“I’m not going to ask you if you just said what I think you just said, because I know it’s what you just said.” (Most Awkward Quote)
Let’s just take this opportunity to say that “The X-Files” has, in the past, shown itself to have an elegant touch with voice-over. That tradition does not carry over here, as “My Struggle III” is bogged down by Mulder’s meaningless ramblings, nearly to the point of self-parody.
“Dear Diary: Today my heart lept when Agent Scully suggested ‘spontaneous human combustion.'” (Best Quote)
Perhaps the best quote of the night came during that quick flashback to the Spender family watching the (faked) moon landing: “That’s how heroes are made,” Cigarette Smoking Man grumbles to his family.
On some level, “My Struggle III” is a stronger season premiere than Season 10’s “My Struggle I.” It at least has some forward momentum, and there are fewer Powerpoint presentations. It’s still pretty talky, though, and some of these story decisions are almost painful. What exactly was Spender doing there, exactly? Did anyone but the most loyal of fans remember that Spender even existed? And why would Scully, a medical doctor, do something as dumb as get behind the wheel of a car while clearly ill? And we could go on.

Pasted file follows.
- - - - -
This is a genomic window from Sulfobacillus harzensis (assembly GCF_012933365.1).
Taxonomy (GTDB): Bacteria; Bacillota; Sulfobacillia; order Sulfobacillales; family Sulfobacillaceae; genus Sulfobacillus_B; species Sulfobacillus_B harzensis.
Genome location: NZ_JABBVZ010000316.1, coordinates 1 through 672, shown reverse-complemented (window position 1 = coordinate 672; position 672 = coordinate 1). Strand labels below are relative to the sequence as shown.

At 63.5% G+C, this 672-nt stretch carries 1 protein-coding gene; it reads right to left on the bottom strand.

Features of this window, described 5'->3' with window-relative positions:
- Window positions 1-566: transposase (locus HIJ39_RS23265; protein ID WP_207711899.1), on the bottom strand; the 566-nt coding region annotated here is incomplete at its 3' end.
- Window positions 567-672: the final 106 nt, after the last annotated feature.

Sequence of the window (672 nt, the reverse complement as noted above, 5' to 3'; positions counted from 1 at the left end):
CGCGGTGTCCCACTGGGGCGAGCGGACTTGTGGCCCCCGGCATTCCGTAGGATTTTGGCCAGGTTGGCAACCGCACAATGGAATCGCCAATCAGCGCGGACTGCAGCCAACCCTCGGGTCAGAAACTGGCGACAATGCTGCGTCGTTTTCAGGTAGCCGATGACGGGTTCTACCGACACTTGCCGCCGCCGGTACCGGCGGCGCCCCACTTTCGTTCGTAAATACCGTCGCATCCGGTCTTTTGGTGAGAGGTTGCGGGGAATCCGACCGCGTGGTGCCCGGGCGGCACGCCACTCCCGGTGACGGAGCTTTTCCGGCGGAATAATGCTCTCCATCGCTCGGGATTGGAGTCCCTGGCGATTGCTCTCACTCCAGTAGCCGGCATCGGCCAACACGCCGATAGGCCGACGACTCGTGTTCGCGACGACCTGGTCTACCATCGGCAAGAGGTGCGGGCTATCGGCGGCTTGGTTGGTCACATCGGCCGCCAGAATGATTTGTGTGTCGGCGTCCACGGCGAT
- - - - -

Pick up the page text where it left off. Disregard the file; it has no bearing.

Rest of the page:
So it could have been worse, but there really weren’t any redeeming aspects to the episode in the long run. William B. Davis still knows how to sell his laidback sense of evil, but while he might be the most iconic of all “X-Files” villains, the impact of Carl Gerhardt Busch Spender — or whatever his name might be — has basically fizzled out at this point.
What’s left behind is subpar storytelling with none of the show’s original charm; if Fox hadn’t supplied additional episodes to critics a few weeks ago, we’d be very, very worried about what Season 11 has in store. And even while future weeks promise case-file fun, “My Struggle III’s” most disturbing twist has us concerned that the ultimate endgame for the season will continue to damage this one-time critically acclaimed series’ legacy.